As the Minister said, assistance has struggled to reach the city, and the scale of urgency of need is immense. Many areas have reportedly received no help, and there is no hope of rescue for anyone left alive trapped under mud and rubble. There is obviously a terrible threat from disease, with authorities lacking enough body bags to cope with the scale of death.

In the Minister’s estimation, how many people are now lacking shelter, clean water and medical care? I know the Government are supporting the United Nations central emergency response fund, but is the Minister confident that that will support co-ordinated efforts and reach those who are truly in dire need?

Surely the scale of this disaster is linked to Libya’s many years of conflict and chaos, political paralysis, diplomatic failure and neglect. We know that climate heating is making extreme weather, such as Storm Daniel, more intense. We must help to prevent these horrors where we can, build resilience to a changing climate and support Libya on the path to stability and peace. That will take strategic action on diplomacy, security and development, and we must make sure the humanitarian response, which is desperately needed right now, is delivered.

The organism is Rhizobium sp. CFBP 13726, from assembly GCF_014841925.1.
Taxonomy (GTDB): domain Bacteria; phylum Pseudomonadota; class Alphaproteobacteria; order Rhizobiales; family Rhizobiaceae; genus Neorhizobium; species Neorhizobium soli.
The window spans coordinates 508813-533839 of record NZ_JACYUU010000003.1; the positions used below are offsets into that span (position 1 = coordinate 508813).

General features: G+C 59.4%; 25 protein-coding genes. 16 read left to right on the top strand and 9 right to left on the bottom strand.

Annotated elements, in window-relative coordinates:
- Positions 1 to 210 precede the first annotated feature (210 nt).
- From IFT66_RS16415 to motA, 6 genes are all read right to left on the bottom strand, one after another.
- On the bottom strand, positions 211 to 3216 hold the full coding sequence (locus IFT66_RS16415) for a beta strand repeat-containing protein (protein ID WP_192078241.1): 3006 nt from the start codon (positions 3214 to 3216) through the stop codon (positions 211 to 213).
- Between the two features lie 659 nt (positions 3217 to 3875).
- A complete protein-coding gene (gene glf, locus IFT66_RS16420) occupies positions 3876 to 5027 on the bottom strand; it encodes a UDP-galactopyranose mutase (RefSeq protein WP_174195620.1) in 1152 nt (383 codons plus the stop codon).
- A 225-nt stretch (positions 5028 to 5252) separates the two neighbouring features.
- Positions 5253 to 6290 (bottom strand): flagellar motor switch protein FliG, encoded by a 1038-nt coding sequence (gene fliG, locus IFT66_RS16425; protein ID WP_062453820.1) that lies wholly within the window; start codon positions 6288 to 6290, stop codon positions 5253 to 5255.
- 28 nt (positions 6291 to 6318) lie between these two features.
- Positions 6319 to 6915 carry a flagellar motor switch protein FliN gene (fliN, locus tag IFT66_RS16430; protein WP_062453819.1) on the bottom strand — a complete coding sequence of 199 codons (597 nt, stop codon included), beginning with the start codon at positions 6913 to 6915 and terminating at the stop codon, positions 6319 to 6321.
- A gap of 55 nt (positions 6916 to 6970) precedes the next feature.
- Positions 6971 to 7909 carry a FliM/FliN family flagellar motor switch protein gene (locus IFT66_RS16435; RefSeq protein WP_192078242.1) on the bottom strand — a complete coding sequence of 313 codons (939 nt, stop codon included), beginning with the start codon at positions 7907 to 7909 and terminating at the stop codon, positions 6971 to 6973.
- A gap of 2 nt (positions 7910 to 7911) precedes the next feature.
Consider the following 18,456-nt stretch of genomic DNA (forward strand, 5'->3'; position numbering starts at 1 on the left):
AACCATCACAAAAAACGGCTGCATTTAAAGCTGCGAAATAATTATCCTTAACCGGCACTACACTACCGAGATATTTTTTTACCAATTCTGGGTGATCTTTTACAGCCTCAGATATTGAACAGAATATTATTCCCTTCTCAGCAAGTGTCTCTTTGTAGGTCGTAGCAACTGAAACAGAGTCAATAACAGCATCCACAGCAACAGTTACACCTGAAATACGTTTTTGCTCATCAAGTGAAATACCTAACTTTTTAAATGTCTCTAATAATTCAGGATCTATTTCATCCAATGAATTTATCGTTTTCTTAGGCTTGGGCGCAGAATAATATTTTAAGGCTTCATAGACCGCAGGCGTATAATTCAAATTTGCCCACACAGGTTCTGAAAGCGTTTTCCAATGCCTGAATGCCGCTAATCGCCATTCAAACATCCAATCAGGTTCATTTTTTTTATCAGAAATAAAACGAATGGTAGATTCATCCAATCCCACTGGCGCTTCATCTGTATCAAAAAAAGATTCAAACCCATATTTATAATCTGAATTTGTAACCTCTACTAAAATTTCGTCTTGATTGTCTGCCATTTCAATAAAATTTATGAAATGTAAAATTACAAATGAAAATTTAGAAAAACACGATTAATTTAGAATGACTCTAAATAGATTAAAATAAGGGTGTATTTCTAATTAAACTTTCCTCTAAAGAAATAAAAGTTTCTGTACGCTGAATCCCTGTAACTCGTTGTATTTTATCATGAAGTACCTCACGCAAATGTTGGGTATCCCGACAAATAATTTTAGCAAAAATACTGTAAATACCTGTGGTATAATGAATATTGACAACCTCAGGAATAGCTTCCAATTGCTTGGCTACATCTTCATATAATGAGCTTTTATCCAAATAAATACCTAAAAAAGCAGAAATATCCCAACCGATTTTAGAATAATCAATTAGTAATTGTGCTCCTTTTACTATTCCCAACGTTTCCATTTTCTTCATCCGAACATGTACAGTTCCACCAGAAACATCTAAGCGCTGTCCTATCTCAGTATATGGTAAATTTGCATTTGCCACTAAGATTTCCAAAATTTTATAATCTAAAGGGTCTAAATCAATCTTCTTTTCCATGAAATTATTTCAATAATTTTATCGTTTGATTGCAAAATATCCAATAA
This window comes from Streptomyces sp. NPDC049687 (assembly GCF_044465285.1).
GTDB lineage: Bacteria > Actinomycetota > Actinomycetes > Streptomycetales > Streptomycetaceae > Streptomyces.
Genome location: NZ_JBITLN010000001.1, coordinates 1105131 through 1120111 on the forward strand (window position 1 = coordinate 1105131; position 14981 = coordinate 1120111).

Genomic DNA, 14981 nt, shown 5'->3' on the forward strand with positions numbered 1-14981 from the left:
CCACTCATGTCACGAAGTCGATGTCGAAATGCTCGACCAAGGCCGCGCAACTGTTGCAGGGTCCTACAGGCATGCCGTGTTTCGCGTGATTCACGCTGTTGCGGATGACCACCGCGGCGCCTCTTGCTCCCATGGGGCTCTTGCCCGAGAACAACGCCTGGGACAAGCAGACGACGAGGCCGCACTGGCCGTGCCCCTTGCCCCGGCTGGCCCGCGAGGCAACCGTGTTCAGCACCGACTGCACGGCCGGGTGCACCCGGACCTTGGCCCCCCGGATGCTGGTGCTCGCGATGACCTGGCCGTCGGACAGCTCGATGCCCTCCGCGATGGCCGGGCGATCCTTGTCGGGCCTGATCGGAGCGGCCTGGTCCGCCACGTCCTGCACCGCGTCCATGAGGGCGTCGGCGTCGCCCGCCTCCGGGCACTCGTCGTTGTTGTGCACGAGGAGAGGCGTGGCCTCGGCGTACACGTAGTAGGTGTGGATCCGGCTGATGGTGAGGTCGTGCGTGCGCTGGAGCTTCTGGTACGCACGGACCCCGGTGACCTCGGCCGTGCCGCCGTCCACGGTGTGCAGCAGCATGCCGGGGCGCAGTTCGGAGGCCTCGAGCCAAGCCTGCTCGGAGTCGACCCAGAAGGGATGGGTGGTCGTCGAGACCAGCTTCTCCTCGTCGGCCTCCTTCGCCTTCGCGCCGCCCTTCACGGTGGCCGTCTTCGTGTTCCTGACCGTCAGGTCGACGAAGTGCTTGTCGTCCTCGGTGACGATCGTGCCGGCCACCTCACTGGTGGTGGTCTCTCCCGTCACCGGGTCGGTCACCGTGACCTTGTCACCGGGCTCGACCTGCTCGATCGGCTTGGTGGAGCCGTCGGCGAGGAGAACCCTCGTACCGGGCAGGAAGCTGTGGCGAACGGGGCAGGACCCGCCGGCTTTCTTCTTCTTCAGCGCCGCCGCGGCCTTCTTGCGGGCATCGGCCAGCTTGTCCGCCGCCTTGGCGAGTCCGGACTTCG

As usual, the hon. Lady has made important points, with her characteristic compassion and passion. I reiterate that we share those sentiments and we are working hard to address the situation. Let me update the House by saying that the UN is currently finalising its needs assessment and we hope to see that this afternoon. The Foreign Secretary has already set out that we are ready to provide support, and we have put some initial support on the table. I reiterate to the hon. Lady and the House that we will continue to keep in close contact with the UN and we are reiterating our support to it. We will continue to monitor the situation on the ground and we stand ready to offer further assistance. The point she makes is crucial: this support needs to reach the people affected. Too often, in various countries, there have been blockages in getting support to the frontline. I understand that the two groups in Libya are working together or at least talking, which is encouraging. That is going to be crucial in making sure that there is a flow of funds and, more importantly, that support is provided on the ground. She also talks about future support. Clearly, we need to focus on the humanitarian issues right now, but, given the challenges of climate change, there will be urgent needs associated with infrastructure to address. However, that is for another day and I am sure we will continue that conversation.